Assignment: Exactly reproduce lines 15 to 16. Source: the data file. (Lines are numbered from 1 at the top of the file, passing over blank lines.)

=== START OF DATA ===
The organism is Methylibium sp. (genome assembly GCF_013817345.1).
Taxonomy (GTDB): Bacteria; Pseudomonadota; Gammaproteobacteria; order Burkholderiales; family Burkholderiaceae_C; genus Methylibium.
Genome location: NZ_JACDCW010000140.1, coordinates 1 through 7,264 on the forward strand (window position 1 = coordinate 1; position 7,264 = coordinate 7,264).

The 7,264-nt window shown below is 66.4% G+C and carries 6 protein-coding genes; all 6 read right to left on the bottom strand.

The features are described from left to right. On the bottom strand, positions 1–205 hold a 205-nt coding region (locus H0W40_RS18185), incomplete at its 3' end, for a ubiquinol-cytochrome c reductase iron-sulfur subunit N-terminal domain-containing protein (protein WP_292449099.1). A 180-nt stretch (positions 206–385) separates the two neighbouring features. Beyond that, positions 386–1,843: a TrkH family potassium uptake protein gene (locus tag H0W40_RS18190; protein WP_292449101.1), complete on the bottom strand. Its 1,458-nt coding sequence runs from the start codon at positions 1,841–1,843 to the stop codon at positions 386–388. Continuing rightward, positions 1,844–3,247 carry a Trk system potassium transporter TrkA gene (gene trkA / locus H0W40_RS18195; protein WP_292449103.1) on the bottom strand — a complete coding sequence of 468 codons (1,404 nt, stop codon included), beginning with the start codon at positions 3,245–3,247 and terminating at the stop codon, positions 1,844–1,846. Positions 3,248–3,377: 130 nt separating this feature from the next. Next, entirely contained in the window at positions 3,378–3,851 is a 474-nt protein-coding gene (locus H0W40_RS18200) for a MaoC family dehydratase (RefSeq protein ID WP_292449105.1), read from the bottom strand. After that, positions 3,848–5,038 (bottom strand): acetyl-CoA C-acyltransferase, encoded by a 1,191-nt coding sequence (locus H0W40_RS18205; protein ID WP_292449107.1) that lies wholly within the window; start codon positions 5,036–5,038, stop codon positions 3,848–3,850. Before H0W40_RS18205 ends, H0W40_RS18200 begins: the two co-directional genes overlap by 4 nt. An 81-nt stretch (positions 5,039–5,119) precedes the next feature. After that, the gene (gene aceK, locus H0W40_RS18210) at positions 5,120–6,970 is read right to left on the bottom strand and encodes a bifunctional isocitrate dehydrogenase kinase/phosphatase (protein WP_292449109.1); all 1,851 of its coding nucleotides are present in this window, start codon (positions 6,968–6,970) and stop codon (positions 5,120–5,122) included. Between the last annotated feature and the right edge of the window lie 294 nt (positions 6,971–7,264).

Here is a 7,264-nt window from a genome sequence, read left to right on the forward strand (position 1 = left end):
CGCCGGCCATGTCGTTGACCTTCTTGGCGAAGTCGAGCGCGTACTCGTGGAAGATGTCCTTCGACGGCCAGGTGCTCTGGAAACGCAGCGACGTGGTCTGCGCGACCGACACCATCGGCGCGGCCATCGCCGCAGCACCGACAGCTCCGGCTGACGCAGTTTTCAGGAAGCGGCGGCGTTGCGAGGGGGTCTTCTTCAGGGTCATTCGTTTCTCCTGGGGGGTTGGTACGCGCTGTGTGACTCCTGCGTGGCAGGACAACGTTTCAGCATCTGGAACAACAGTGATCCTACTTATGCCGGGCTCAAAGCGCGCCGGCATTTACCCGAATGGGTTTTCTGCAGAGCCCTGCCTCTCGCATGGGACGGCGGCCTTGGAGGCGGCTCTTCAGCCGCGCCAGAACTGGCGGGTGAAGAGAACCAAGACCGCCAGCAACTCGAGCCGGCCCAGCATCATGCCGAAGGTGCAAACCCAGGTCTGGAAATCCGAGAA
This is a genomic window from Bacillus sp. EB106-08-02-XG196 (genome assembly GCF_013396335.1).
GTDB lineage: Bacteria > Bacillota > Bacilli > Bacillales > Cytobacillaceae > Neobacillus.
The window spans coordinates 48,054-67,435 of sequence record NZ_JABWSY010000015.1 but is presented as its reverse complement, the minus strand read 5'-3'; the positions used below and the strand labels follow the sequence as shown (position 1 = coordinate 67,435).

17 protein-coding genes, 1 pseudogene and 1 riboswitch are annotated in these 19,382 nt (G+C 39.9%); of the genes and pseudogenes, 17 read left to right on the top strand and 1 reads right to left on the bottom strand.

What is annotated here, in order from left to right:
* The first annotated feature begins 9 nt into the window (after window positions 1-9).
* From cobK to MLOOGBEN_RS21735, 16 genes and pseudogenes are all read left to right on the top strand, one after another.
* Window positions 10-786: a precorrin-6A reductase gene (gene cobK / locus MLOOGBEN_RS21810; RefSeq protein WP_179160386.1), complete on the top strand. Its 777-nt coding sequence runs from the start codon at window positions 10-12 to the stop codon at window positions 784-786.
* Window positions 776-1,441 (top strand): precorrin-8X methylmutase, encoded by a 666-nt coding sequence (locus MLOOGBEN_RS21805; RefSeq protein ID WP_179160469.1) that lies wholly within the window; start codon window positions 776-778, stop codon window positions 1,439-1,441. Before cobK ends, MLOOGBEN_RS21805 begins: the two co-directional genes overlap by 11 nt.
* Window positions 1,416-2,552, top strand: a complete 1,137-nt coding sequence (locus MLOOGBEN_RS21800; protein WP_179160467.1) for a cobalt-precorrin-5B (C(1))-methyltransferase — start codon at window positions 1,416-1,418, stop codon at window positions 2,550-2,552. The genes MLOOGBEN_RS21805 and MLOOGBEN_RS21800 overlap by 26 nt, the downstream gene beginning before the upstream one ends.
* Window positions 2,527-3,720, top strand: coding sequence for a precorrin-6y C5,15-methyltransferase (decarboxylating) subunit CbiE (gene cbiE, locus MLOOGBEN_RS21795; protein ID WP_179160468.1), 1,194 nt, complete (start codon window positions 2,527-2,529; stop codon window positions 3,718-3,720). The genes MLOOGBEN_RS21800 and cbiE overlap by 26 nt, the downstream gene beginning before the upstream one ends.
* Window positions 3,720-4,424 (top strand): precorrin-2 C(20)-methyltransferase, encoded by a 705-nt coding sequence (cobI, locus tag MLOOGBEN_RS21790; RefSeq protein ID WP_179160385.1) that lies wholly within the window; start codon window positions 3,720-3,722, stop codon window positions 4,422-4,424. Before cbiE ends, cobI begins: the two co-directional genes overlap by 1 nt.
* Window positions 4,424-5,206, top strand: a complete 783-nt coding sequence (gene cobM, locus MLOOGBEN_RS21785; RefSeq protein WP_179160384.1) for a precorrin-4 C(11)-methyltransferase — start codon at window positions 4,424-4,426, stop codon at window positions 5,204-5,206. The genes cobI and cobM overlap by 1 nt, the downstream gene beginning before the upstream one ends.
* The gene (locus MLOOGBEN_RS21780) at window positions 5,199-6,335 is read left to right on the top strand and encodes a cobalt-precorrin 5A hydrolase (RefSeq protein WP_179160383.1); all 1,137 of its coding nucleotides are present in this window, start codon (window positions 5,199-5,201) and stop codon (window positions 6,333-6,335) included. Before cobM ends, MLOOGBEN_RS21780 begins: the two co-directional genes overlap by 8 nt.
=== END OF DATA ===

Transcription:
* Window positions 10-786: a precorrin-6A reductase gene (gene cobK / locus MLOOGBEN_RS21810; RefSeq protein WP_179160386.1), complete on the top strand. Its 777-nt coding sequence runs from the start codon at window positions 10-12 to the stop codon at window positions 784-786.
* Window positions 776-1,441 (top strand): precorrin-8X methylmutase, encoded by a 666-nt coding sequence (locus MLOOGBEN_RS21805; RefSeq protein ID WP_179160469.1) that lies wholly within the window; start codon window positions 776-778, stop codon window positions 1,439-1,441. Before cobK ends, MLOOGBEN_RS21805 begins: the two co-directional genes overlap by 11 nt.